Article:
With a firm eye on developing new comic talent there are also plenty of workshops for aspiring comic creators to sign up for.

“The first festival ran like a well-oiled machine, with many people stating that it seemed like a long-established event,” enthuses Festival guest and founding patron Bryan Talbot. “If you only go to one comic event this year, this is the one that's unmissable.”

“The organisers are building on last year's resounding success to make this year's festival outstanding,” added fellow patron Mary Talbot. “There's another stunning array of guests and exhibitions, events and competitions - so there's sure to be something for everyone. Like last year, only even better!”

"One of the most popular questions after our first festival in 2013 was how would we be able to match its breadth, scale and quality,” says Festival Director Julie Tait. “We hope this year's programme (with a few surprises still to come) will answer that question.

“We are delighted to have an increased number of international creators and to have broadened the genres too. Meanwhile we have listened to feedback and have extended the range of the family zone and have made the Comics Clocktower free to the public. And we can assure you that Kendal will be even more of a comic art town for the weekend"
 
Sign up for the Festival's newsletter here for the latest news! Web: www.comicartfestival.com

For further information contact: Julie Tait - julie@comicartfestival.com

Images of most announced guests, Festival poster and mascot images can be found here:

Web Resolution: www.flickr.com/photos/116459003@N07

Notes for Editors

The Lakes International Comic Art Festival (17th – 19th October 2014) is a new kind of comic art event in the UK. Modelled on a European-style festival it aims to take over the market town of Kendal, on the edge of the Lake District, with comic art presenting the widest range of genres. Events include a 24 Hour Comic Marathon, children’s comic workshops, talks, signings, Great War in Comics art exhibition and a Comics Marketplace. 

Guests So Far...

International Guests

Nick Abadzis
Becky Cloonan
Peter Van Heirseele
Wilfrid Lupano
Scott McCloud
Junko Mizuno
Jeremie Moreau
Ivan Petrus
Romuald Reutimann
Gail Simone
Jeff Smith
Joost Swarte
Jorg Tittel

Creators

John Aggs
Rob Bliss
Adam Brockbank
Charlie Adlard
Doug Braithwaite
Mark Buckingham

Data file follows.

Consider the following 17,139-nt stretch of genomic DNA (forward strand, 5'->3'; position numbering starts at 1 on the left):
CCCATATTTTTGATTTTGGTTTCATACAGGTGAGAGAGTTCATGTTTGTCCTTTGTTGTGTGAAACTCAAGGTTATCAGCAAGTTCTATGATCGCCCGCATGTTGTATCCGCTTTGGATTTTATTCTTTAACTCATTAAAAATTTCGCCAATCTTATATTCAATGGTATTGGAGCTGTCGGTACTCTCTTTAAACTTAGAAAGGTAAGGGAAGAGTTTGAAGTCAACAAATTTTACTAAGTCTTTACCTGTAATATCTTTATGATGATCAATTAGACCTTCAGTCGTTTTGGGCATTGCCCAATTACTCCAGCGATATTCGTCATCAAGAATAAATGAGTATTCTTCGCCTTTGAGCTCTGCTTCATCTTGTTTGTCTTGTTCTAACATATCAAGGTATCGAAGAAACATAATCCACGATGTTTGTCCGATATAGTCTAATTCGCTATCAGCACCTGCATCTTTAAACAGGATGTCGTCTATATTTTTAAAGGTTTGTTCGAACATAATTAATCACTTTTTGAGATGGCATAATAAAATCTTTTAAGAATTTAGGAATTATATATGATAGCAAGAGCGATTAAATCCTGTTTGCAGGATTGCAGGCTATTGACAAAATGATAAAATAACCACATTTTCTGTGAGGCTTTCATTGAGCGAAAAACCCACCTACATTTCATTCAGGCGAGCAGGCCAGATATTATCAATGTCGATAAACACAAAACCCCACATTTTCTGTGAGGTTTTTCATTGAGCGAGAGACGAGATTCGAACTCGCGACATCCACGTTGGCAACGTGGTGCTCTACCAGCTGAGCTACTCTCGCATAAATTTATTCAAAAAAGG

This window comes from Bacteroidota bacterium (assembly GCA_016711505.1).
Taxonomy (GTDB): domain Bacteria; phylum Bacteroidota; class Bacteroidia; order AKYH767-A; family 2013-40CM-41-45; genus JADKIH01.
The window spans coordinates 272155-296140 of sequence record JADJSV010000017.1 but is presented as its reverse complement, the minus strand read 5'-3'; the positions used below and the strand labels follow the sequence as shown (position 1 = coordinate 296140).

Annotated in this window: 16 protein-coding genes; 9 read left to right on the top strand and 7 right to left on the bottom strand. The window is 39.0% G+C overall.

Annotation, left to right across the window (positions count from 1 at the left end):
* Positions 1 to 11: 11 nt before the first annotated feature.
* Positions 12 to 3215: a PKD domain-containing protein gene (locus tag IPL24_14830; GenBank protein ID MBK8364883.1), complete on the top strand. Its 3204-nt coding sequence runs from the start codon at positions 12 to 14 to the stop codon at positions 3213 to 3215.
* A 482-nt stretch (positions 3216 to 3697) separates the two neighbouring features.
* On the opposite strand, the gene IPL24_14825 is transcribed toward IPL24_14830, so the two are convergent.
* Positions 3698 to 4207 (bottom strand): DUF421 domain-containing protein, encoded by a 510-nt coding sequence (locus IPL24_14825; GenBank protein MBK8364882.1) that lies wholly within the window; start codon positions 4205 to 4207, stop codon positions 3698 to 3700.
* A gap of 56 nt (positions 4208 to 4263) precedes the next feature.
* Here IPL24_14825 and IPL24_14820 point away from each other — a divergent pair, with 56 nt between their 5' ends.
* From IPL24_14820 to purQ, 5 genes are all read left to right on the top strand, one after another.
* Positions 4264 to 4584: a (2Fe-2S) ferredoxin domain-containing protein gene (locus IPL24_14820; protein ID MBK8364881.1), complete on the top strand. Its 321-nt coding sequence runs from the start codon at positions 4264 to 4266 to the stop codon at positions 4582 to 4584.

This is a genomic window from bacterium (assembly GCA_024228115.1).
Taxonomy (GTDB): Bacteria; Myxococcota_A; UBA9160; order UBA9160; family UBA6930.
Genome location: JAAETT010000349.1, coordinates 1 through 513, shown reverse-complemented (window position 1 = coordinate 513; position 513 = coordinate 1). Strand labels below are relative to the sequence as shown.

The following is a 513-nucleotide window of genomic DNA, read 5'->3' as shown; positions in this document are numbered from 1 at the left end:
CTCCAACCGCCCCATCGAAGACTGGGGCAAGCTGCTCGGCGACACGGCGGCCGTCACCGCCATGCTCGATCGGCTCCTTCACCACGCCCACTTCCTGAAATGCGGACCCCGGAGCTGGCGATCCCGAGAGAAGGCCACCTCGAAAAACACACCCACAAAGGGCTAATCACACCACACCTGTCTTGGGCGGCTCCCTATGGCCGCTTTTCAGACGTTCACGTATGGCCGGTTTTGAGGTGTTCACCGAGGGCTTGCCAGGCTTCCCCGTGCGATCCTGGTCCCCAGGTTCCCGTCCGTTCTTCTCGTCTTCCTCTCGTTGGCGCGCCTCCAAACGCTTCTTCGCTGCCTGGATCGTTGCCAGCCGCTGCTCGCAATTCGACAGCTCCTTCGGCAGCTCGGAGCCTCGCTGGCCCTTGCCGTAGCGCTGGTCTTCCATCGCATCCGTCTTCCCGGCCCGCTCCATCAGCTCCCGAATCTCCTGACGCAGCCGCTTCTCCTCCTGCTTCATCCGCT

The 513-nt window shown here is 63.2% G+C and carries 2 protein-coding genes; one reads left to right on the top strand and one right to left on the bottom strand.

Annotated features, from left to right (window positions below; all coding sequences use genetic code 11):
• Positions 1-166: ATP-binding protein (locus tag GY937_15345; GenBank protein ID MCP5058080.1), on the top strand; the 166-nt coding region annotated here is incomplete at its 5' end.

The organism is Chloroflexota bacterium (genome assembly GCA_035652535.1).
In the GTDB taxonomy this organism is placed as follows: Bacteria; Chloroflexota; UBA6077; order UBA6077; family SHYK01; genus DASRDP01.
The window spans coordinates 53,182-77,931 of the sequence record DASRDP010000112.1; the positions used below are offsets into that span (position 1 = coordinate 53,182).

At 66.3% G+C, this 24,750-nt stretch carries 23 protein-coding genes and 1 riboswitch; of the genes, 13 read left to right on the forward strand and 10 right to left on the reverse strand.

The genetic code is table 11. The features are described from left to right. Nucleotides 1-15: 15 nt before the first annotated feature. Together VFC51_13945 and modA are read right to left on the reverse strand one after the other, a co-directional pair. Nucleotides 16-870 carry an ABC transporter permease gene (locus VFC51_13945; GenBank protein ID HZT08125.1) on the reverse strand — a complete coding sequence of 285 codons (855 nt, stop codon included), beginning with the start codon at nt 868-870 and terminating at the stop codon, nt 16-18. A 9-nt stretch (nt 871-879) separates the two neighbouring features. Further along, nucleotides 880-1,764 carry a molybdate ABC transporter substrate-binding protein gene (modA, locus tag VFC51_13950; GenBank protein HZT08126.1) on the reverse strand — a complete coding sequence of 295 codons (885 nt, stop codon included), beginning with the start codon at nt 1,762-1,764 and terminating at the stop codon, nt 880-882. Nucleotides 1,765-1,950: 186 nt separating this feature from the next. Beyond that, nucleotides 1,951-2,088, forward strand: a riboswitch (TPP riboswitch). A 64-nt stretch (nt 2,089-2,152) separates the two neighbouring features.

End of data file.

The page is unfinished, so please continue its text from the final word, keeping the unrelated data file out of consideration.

John Clark
Mike Collins
Stephen Collins
Darryl Cunningham
Rob Davis
Glyn Dillon
Oliver East
Jonathan Edwards
Gary Erskine
Felt Mistress (Louise Evans)
Martin Geraghty
Merlin Goodbrey
Dave Gibbons
Scott Gray
Nick Hayes
Kate Holden
Rian Hughes
Jock
Joe List
Lizz Lunney
Metaphrog
Robbie Morrison
Sean Phillips
Woodrow Phoenix
Tim Pilcher
Kimberley Pope
Dermot Power
Jade Sarson
Dez Skinn
Kev F. Sutherland
Bryan Talbot
Donya Todd
Emma Vieceli
Joff Winterhart
2014 Comics Marathon Team

Dan Berry
Kristyna Baczynski
Warwick Johnson-Cadwell
Joe Decie
Sarah McIntyre
Fumio Obata
Jack Teagle

Presenters

Joelle Bernard
Hannah Berry
Pete Doherty
Alex Fitch
John Freeman
David Gaffney
Mel Gibson
Paul Gravett
Stephen L Holland

24 Hour Comic Marathon

The 24 Hour Comic Marathon creative team is: Dan Berry, Marathon curator and producer; Kristyna Baczynski (NME), Warwick Johnson Cadwell (Tank Girl), Joe Decie (The Accidental Salad) Sarah McIntyre (Oliver and the Seawigs, shortlisted for the Blue Peter Book Awards 2014), Fumio Obata (author of the graphic novel Just So Happens) and Jack Teagle.

• For more information about the 24 Hour Comic Marathon visit: www.comicartfestival.com/competitions

Saturday, 19 April 2014

Ink - Alter Egos Exposed S1E02 - Death & Resurrection (+playlist)


So why, you may ask, post this particular episode on Ink -Alter Egos Exposed?  Well, I think the title says it all. Back in the 1970s, on UK TV, Stan Lee pointed out (and he has done this many times since) that without that threat of possible death what the super hero does is boring. Okay, Doc Ock has a nuclear bomb and he's going to blow up New York -no problem. Spider-Man beats him and end of story. Spider-man answering the call to find that has walked into a trap -and Aunt May is trapped with him as the seconds tick away, now that adds the peril.

The Death Of Speedy by Jaime Hernandez is a classic that maybe a few editors and wrtiters of super hero comics ought to read to see "how it's done" -including not resurrecting the dead character in a re-boot.